So, in the news this week–the Oscar nominations! The nods for Best Costume Design are:
The only one that really surprised me was Across the Universe. I might have guessed Becoming Jane or maybe Pirates of the Caribbean 3. My personal pick might be Elizabeth, but my crystal ball says Sweeney Todd. As for the other noms–too close to call. 🙂
In entertainment news in 1790, there was the premier of Mozart’s Cos fan tutte.
According to Henry W. Simon’s book Festival of Opera, CFT “has been sung under more names than any other opera in history.” For example, the Metropolitan has called it Women Are Like That (the translation I’ve heard the most often). In England, it was once called Tit for Tat. In Denmark, Flight From the Convent, in France The Chinese Laborer (funny–I don’t recall convents or Chinese laborers in the story at all!). And in Germany, lots of different things, such as The Girls’ Revenge and The Guerillas.
Under whatever name, it had its premier at Vienna’s Burgtheater January 26, 1790, with a libretto by Lorenzo Da Ponte and music by Mozart (the two had also collaborated on Le nozze di Figaro, my personal favorite Mozart opera, and on Don Giovanni.) The source of the story is not known, though there is a (probably apocryphal) tale that it was suggested by Emperor Joseph II based on a high society scandal of the day. Whatever the inspiration, the Emperor did commission the work, requesting a comedy. Mozart was paid 450 guldens for it, and it was nearly his last opera (only La clemenza di Tito and Magic Flute, both 1791, are later).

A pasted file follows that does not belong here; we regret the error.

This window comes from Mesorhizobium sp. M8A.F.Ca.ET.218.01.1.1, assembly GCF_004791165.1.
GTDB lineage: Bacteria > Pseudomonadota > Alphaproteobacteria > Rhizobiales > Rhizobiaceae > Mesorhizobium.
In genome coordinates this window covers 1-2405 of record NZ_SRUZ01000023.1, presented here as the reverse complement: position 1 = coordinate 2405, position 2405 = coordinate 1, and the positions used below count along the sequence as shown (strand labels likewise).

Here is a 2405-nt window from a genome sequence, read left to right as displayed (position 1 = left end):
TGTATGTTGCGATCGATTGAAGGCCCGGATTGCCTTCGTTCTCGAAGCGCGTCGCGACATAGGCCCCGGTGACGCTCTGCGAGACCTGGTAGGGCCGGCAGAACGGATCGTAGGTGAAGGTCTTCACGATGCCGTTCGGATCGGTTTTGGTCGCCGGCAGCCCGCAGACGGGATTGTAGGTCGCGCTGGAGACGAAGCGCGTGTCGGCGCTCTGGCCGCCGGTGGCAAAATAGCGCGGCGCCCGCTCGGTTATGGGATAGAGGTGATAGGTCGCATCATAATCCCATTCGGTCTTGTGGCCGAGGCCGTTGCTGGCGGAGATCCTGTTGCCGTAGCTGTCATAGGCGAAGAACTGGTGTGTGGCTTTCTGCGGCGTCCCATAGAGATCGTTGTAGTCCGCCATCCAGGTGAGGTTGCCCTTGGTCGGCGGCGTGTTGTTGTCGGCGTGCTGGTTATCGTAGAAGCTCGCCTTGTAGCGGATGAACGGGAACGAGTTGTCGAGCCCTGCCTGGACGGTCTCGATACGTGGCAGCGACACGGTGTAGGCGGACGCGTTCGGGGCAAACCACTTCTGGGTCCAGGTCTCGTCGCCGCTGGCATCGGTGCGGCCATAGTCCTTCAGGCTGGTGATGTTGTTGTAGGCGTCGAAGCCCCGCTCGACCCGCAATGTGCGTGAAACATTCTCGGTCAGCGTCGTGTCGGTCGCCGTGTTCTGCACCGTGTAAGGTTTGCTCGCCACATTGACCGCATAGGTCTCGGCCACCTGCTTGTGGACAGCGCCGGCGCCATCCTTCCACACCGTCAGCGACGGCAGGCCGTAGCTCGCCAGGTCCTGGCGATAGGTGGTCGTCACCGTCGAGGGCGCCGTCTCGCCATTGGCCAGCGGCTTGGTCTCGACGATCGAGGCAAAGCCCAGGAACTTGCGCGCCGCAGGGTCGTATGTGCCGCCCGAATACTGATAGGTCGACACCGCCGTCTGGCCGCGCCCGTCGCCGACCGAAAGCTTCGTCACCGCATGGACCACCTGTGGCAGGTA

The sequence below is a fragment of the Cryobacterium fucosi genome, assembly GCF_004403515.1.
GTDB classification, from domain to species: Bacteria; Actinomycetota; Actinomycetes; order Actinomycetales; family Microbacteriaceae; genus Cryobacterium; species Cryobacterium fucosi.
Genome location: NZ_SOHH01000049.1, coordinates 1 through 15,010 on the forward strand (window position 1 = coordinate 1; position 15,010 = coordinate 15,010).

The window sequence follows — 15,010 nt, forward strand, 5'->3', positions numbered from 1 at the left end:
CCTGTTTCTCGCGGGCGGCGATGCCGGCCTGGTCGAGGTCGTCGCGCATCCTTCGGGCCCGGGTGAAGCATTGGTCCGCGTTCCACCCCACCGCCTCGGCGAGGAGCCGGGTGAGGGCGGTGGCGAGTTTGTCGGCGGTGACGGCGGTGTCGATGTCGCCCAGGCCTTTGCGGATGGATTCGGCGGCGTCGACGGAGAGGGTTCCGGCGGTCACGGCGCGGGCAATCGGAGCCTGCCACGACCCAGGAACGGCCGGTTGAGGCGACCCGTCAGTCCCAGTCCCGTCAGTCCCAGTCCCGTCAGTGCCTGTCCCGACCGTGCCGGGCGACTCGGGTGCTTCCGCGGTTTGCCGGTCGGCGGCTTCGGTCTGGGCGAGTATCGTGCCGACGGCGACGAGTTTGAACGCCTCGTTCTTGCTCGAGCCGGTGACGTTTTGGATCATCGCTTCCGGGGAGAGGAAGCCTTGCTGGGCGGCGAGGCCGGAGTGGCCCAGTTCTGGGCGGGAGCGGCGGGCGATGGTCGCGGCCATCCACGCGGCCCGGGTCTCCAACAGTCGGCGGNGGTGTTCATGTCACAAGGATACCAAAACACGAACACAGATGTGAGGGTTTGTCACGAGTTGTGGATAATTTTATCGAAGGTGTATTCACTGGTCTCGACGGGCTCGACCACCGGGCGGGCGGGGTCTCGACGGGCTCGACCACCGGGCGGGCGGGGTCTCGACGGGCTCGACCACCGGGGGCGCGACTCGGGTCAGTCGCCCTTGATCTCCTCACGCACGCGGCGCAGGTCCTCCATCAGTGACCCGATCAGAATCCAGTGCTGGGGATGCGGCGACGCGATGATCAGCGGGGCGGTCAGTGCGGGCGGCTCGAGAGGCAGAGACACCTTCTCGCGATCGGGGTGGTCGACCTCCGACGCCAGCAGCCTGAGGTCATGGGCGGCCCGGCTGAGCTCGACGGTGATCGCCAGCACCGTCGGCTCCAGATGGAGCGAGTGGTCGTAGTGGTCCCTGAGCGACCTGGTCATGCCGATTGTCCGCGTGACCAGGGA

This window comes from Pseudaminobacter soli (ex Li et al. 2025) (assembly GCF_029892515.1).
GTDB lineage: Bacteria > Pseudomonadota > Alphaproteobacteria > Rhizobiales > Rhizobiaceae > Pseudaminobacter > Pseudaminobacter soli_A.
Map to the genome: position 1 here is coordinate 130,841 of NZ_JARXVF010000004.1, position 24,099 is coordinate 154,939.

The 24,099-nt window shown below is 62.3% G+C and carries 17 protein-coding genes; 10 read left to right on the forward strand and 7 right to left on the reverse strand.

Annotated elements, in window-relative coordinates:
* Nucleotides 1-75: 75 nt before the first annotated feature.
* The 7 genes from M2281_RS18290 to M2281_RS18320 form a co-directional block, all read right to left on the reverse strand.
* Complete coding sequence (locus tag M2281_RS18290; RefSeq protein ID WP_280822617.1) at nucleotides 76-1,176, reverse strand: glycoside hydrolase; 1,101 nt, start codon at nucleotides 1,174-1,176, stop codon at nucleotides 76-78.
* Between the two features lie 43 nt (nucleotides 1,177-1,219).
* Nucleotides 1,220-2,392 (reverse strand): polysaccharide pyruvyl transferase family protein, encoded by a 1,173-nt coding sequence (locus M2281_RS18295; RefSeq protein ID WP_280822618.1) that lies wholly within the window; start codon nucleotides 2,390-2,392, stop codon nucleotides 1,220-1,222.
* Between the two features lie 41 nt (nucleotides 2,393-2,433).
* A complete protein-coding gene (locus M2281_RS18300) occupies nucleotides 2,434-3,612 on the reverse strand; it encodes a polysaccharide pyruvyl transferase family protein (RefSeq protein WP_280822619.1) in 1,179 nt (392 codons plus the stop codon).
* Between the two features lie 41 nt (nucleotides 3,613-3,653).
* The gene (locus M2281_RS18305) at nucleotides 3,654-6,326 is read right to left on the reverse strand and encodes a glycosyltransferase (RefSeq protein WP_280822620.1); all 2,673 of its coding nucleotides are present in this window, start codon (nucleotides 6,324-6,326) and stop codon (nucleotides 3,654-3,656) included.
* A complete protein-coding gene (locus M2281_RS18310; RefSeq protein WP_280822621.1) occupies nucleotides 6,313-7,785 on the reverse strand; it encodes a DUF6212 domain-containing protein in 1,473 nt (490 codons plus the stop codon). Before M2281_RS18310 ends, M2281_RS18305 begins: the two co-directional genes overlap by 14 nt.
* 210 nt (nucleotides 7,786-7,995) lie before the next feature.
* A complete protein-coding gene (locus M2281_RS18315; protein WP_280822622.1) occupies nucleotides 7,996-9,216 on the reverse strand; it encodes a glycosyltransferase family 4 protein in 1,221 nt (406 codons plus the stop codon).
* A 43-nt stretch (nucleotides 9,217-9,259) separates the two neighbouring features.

During the 19th century, the plot was considered rather risque and the opera was rarely performed. It’s an ostensibly lighthearted look at the twists and turns of romantic love. It begins in a Naples cafe, where two young men, Ferrando and Guglielmo, argue with Don Alfonso that their fiancees, the sisters Dorabella and Fiordiligi, would never betray them. Aided by Despina, the sisters’ saucy maid, the men hatch an elaborate plot to test the womens’ loyalty. They disguise themselves as Turkish soldiers and woo each other’s girlfriends, eventually winning over the at-first reluctant sisters. In the end, the disguises are revealed, and all is forgiven–though just how happy such marriages can be is anyone’s guess.
At the premier, Adriana Ferrarese and Luisa Villeneuve played the sisters; Francesco Bennuci and Vincenzo Calvesi their lovers; Dorotea Bussani was Despina; and Francesco Bussani Don Alfonso.
So, we have News in Entertainment 2008 and 1790! Which movie do you call for Best Costumes (or any other nominee)? Do you have a favorite opera? And Happy Saturday! (I always do love Saturday…)